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Alien Scientist: The Outlandish Beyond

Author: Stephen Marshall, Issue: March 2003, Topic: Alien Scientist, Science

The frontier of scientific imagination can be an elusive horizon. People used to believe that the heavens were made of different stuff from the base matter on Earth - the sun, moon and stars were supposed to be fashioned from special celestial material. The ancients projected a zodiac of creatures and deities across the night sky. Up there, it seemed, normal rules did not apply.

But as far as science can tell, the universe out there is made of the same boring old gas and dust as we have down here. This seems to hold no matter how far we look out into space: we find the usual brew of atoms, light beams and X-rays.

The cosmos looks suspiciously samey.

Yet it takes a certain kind of imagination to believe that there is a limiting order to the universe, as it does to believe in a science-fiction universe in which anything goes.

In other words, it may take as much imagination to believe that the universe just goes on and on - a dark vast nothingness scattered with yet more dust and stars - as it does to believe that there is an outlandish frontier somewhere, beyond which our 'normal' universe ends, and an unimaginable new one begins.

Reaching such a frontier would be as if a dweller of the interior of a vast continent, who had not guessed that the world was made of anything other than land, suddenly stumbled upon the shore of a great ocean. It would seem like the end of the earth, with a new world of water everywhere stretching to the horizon. This frontier challenges the imagination: does the sea go all the way out from here? And so it goes for us peering into space: is it space all the way out?

It is perhaps natural to believe that stuff just goes on and on indefinitely. But when we look out into spacetime, we seem to perceive the universe as a finite whole unfolding from the Big Bang. This gives us reason to suspect that this is all there is. At least, we have no way of knowing what else might be 'outside' this defined universe. There could yet be a giant celestial turtle holding everything 'up' - but science has no way of perceiving this turtle, or whatever else might be 'out there'.

We may find it hard to imagine an 'outside' to our universe, or whether it's held up by a giant turtle, or forms part of the spout of a giant teapot. But if there is a frontier to discover, we can get a feel for the sensation in store by looking down the telescope from the other end.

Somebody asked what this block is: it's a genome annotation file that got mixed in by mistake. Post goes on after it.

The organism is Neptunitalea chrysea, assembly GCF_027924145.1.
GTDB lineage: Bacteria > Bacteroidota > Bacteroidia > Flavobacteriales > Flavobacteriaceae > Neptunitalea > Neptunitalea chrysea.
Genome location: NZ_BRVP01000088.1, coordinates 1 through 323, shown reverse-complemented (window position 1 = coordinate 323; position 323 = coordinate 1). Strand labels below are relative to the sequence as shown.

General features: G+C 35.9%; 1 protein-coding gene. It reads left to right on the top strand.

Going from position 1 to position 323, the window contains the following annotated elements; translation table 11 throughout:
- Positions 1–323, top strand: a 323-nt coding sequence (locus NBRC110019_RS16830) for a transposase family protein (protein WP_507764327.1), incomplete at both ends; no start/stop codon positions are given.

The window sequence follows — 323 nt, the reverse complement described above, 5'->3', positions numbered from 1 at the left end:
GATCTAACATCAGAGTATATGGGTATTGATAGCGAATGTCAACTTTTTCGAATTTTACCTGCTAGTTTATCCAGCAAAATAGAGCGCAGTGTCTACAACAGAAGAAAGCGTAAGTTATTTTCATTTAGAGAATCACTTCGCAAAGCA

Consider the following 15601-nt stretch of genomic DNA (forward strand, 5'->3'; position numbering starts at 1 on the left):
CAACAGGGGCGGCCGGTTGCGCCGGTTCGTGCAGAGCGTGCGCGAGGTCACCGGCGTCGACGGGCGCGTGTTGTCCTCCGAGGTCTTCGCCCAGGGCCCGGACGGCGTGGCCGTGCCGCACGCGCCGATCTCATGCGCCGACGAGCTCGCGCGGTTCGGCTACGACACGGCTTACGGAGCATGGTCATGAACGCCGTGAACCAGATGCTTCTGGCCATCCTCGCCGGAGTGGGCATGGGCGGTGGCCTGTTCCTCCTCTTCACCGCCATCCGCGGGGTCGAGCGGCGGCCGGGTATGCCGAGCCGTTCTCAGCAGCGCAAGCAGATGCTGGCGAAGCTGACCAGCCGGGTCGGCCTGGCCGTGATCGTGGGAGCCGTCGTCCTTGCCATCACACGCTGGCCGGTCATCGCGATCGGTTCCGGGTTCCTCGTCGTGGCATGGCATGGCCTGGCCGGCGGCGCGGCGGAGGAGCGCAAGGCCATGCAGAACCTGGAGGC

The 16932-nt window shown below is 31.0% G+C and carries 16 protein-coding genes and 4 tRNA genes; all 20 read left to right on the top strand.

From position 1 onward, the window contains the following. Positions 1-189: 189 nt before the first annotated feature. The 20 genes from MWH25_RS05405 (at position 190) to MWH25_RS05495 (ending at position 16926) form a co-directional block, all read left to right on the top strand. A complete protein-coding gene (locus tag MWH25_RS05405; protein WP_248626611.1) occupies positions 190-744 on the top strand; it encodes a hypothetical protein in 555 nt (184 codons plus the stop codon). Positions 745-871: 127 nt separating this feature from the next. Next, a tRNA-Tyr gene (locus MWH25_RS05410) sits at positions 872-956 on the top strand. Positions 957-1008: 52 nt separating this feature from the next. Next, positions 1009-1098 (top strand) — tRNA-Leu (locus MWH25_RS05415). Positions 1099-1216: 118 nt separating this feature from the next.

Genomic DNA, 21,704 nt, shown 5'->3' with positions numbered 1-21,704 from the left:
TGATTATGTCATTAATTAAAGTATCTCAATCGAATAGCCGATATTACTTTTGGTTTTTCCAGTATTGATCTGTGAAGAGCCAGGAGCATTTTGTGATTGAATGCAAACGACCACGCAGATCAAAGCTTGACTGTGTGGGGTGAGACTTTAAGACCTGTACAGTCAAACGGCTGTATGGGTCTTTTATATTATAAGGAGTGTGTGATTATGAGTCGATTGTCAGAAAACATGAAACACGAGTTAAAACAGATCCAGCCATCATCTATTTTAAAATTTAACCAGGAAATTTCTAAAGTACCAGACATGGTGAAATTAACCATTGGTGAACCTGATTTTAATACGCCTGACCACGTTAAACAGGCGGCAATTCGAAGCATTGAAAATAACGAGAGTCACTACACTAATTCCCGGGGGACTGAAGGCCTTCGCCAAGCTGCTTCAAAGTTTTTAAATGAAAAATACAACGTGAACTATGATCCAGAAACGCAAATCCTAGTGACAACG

Imagine an alien observer adrift in the cosmos - an itinerant whose 'continent' is the endless void of space. Its worldview is pretty much black and white. There is no atmosphere; no sun ever 'goes away'. The stars barely twinkle.

There are only ever a few chemical elements knocking around, locked in rather unappetising combinations. Nothing much moves. All is silent.

After aeons of nothing but this sort of normality, the alien finds itself approaching a curious new dot on the horizon. As it grows closer, a kind of blue-green swirly ice cream reveals itself as an extraordinary new planet. The alien observer finds a surprising new world, bursting with diversity: an exceptional cocktail of substances and landscapes, from iceberg mountains to turquoise lagoons to sandy deserts, which would each make a handsome sample for any single planet. And on top of all that, a rich layer of life: from spiders' webs to suspension bridges, indoor ski slopes and pachinko parlours, sushi conveyors, turtles and teapots.

Our diverse planet gives us a wealth of material for our imagination to work with, as we project from our planetary oasis out over a desert of dust and darkness.

We can easily extrapolate from observed phenomena on Earth, to conjure up molten planets that rain iron, or planets of solid hydrogen, or seas of plasma - quite apart from imagining celestial bestiaries of bug-eyed inhabitants, crustacean-shaped nebulae, macaroni-shaped wormholes or teapot-shaped constellations.

In contrast, in its homeland of the interstellar void, the alien observer has an effort imagining anything other than constellation-shaped constellations. It would really need a science-fiction imagination to grasp what passes for our reality.

In reaching Earth, the alien has burst out of the 'normal' universe into an unimaginable new one. From this perspective, the frontier to the outlandish beyond is real enough - but (after all) just a few kilometres away, directly above us.

<< Medical Questionnaire: March 2003 | Master Index | The Cherry Blossoms are Coming: April 2003 >>


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